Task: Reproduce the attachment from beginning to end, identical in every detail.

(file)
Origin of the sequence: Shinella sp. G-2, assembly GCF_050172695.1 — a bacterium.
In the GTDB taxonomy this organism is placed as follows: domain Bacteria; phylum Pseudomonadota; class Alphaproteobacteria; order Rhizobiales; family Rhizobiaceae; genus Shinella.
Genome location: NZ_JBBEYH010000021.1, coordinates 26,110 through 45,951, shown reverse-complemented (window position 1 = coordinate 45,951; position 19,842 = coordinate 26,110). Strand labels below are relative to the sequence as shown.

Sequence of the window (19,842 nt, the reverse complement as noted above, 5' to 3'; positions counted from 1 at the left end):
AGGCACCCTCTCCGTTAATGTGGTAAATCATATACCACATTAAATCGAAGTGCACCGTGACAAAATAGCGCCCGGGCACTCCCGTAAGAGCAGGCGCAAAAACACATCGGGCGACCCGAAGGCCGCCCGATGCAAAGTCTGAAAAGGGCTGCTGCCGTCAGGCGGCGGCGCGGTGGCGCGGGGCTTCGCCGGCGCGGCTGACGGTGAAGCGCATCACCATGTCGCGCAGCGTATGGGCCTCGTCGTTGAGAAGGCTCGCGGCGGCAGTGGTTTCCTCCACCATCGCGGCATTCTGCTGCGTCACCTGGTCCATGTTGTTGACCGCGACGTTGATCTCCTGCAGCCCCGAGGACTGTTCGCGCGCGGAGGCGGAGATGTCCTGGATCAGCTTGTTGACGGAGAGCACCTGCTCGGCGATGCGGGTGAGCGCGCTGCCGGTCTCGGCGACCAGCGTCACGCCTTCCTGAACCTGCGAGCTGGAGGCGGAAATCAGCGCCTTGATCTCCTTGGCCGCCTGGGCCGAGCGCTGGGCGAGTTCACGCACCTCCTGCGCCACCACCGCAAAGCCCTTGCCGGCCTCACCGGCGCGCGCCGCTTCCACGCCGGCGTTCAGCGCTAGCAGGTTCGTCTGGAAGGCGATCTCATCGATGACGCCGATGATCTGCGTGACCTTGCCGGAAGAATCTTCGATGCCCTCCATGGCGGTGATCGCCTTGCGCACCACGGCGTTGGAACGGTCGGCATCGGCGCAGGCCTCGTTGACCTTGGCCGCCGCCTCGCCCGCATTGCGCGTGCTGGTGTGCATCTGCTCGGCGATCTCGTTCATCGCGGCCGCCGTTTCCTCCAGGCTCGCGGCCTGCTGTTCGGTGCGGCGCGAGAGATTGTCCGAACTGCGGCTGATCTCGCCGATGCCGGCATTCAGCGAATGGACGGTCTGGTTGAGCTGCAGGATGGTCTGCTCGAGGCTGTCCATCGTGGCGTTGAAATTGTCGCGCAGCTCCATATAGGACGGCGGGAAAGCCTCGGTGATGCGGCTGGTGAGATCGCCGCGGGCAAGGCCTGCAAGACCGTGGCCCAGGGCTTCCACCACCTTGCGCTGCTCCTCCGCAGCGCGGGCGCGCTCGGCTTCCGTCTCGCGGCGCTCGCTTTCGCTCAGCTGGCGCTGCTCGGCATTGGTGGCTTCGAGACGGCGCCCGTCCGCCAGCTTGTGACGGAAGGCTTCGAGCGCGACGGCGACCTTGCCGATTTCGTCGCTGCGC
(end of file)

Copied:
Origin of the sequence: Shinella sp. G-2, assembly GCF_050172695.1 — a bacterium.
In the GTDB taxonomy this organism is placed as follows: domain Bacteria; phylum Pseudomonadota; class Alphaproteobacteria; order Rhizobiales; family Rhizobiaceae; genus Shinella.
Genome location: NZ_JBBEYH010000021.1, coordinates 26,110 through 45,951, shown reverse-complemented (window position 1 = coordinate 45,951; position 19,842 = coordinate 26,110). Strand labels below are relative to the sequence as shown.

Sequence of the window (19,842 nt, the reverse complement as noted above, 5' to 3'; positions counted from 1 at the left end):
AGGCACCCTCTCCGTTAATGTGGTAAATCATATACCACATTAAATCGAAGTGCACCGTGACAAAATAGCGCCCGGGCACTCCCGTAAGAGCAGGCGCAAAAACACATCGGGCGACCCGAAGGCCGCCCGATGCAAAGTCTGAAAAGGGCTGCTGCCGTCAGGCGGCGGCGCGGTGGCGCGGGGCTTCGCCGGCGCGGCTGACGGTGAAGCGCATCACCATGTCGCGCAGCGTATGGGCCTCGTCGTTGAGAAGGCTCGCGGCGGCAGTGGTTTCCTCCACCATCGCGGCATTCTGCTGCGTCACCTGGTCCATGTTGTTGACCGCGACGTTGATCTCCTGCAGCCCCGAGGACTGTTCGCGCGCGGAGGCGGAGATGTCCTGGATCAGCTTGTTGACGGAGAGCACCTGCTCGGCGATGCGGGTGAGCGCGCTGCCGGTCTCGGCGACCAGCGTCACGCCTTCCTGAACCTGCGAGCTGGAGGCGGAAATCAGCGCCTTGATCTCCTTGGCCGCCTGGGCCGAGCGCTGGGCGAGTTCACGCACCTCCTGCGCCACCACCGCAAAGCCCTTGCCGGCCTCACCGGCGCGCGCCGCTTCCACGCCGGCGTTCAGCGCTAGCAGGTTCGTCTGGAAGGCGATCTCATCGATGACGCCGATGATCTGCGTGACCTTGCCGGAAGAATCTTCGATGCCCTCCATGGCGGTGATCGCCTTGCGCACCACGGCGTTGGAACGGTCGGCATCGGCGCAGGCCTCGTTGACCTTGGCCGCCGCCTCGCCCGCATTGCGCGTGCTGGTGTGCATCTGCTCGGCGATCTCGTTCATCGCGGCCGCCGTTTCCTCCAGGCTCGCGGCCTGCTGTTCGGTGCGGCGCGAGAGATTGTCCGAACTGCGGCTGATCTCGCCGATGCCGGCATTCAGCGAATGGACGGTCTGGTTGAGCTGCAGGATGGTCTGCTCGAGGCTGTCCATCGTGGCGTTGAAATTGTCGCGCAGCTCCATATAGGACGGCGGGAAAGCCTCGGTGATGCGGCTGGTGAGATCGCCGCGGGCAAGGCCTGCAAGACCGTGGCCCAGGGCTTCCACCACCTTGCGCTGCTCCTCCGCAGCGCGGGCGCGCTCGGCTTCCGTCTCGCGGCGCTCGCTTTCGCTCAGCTGGCGCTGCTCGGCATTGGTGGCTTCGAGACGGCGCCCGTCCGCCAGCTTGTGACGGAAGGCTTCGAGCGCGACGGCGACCTTGCCGATTTCGTCGCTGCGC